If, as seemed to be the intentions of the movers of this rule amendment, it is interpreted so that UNISON accepts whatever the employer says is the reason for dismissal of a member, it would appear to empower employers to victimise an activist to ensure that they cannot continue to hold office, by the simple device of alleging bullying or harassment. Once again, the President appeared to be the target for this rule change, although of course it does not take effect retrospectively.
Some delegates, who had supported the motion of no confidence which passed convincingly on the Tuesday afternoon, felt that this should have led to the resignation of the entire NEC, although this is not what the UNISON rules required or suggested.
One branch was able to move an emergency motion calling on the NEC to make a statement in response to the motion of no confidence, and this was admitted to the agenda by the Standing Orders Committee and timetabled for debate on the Friday morning even though the NEC had announced that they were calling a meeting on Friday lunchtime to agree just such a statement. The movers did not withdraw the motion and so Friday morning saw a rerun of the attacks from Tuesday and Thursday afternoons.
When the NEC returned, late back from lunch, on the Friday afternoon, having spent the entire lunch break in a meeting agreeing their statement, this prompted a number of spurious points of order from delegates who were dissatisfied because all they wanted to hear was that the NEC would resign. I understand that one NEC member did suggest that this should happen but found no wider support for what would have been an irresponsible abdication of responsibility.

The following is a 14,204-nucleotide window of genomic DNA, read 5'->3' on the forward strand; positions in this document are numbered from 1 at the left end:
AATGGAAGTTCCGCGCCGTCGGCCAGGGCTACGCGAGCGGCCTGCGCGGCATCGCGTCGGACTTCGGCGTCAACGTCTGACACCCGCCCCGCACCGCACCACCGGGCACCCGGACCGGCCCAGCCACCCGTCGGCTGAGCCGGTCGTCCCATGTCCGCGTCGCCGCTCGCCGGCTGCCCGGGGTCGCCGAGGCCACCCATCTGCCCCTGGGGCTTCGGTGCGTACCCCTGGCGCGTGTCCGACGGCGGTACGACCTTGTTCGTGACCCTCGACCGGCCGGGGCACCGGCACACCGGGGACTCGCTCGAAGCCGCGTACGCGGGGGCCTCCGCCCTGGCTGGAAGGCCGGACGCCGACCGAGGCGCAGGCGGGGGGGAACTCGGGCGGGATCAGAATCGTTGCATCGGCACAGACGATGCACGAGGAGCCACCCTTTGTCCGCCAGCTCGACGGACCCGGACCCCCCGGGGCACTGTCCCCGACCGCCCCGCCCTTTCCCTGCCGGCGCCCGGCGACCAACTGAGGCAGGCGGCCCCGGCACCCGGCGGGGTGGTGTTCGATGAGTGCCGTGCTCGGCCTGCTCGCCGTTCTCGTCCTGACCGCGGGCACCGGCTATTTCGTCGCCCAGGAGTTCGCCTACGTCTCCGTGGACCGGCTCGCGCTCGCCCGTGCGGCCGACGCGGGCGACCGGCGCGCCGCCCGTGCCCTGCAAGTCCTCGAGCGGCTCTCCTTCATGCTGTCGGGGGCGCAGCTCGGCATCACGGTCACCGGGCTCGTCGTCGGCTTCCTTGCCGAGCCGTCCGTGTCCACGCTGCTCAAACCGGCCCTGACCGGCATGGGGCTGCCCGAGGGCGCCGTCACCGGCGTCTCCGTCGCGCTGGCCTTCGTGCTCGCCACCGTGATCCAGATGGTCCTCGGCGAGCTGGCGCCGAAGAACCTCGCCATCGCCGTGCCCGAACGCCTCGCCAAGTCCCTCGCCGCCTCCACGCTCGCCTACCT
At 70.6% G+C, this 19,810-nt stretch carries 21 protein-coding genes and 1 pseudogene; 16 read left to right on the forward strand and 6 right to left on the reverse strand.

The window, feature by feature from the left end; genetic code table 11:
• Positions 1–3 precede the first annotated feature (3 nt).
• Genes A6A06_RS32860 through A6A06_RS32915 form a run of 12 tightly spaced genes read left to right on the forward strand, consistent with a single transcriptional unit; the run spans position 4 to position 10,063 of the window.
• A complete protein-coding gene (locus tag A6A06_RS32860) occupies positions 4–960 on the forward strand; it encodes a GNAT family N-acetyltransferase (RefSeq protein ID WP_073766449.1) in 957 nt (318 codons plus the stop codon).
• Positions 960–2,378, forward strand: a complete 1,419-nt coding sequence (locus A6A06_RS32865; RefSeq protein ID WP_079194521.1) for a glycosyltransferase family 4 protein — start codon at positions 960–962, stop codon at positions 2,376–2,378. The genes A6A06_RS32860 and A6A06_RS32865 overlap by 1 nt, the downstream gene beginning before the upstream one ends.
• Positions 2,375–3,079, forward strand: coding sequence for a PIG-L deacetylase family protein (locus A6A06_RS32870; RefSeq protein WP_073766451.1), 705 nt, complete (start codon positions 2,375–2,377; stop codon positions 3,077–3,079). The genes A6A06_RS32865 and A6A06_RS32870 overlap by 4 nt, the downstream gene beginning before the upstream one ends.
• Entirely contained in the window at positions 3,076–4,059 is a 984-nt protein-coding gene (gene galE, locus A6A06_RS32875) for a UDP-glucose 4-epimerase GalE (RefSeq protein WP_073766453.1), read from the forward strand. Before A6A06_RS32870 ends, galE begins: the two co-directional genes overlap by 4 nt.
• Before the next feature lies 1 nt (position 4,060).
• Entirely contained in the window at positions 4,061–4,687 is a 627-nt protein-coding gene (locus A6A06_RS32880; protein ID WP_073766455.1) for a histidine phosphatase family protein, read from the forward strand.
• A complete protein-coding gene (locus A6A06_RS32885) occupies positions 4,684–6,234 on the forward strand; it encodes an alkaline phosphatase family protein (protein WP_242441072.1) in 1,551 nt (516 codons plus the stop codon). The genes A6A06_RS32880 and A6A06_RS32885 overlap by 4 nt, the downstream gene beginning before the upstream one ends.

In response to the NEC statement, some delegates walked out of the Conference and did not return. Ironically, this contributed to the defeat of an emergency composite motion attacking the NEC for not having invited Labour’s Deputy Leader and former UNISON activist Angela Rayner to speak at the Conference – although when delegates heard about her remarks that the police should, in certain circumstances, shoot first and ask questions afterwards, which remarks she has not withdrawn, the motion fell by such a margin that even had the walk-out not happened it would not have been carried.
Overall, Conference demonstrated that while the lefewing candidates had won a majority in last year’s NEC elections, in which the small minority of the most active members who vote were expressing their dissatisfaction with UNISON’s failure to defend our members’ interests over recent years, the left is far from having such power throughout the structures of the union.
While the new, and largely inexperienced, NEC may have made some mis-steps over the past year, they did not deserve the degree of vitriol hurled at them from the floor of Conference. Had left wing delegates attacked a former NEC in this way they would have already been subject to disciplinary action.
In particular, the personal attacks upon Paul Holmes as UNISON President were vile in the extreme. It is greatly to Paul’s credit that he withstood this venomous barrage with dignity and integrity, as did Vice Presidents Andrea Egan and Kath Owen.
Left wing activists, whether on the NEC or in the branches, need to listen to this wake-up call and get organised to carry through the changes which UNISON requires if it is to become the union our members need.
Jon Rogers was active in UNISON for three decades and served 14 years on its National Executive Council. He blogs here. His book, An Obscure Footnote in Trade Union History: Memoirs of a Trade Union Bully Boy, is available here.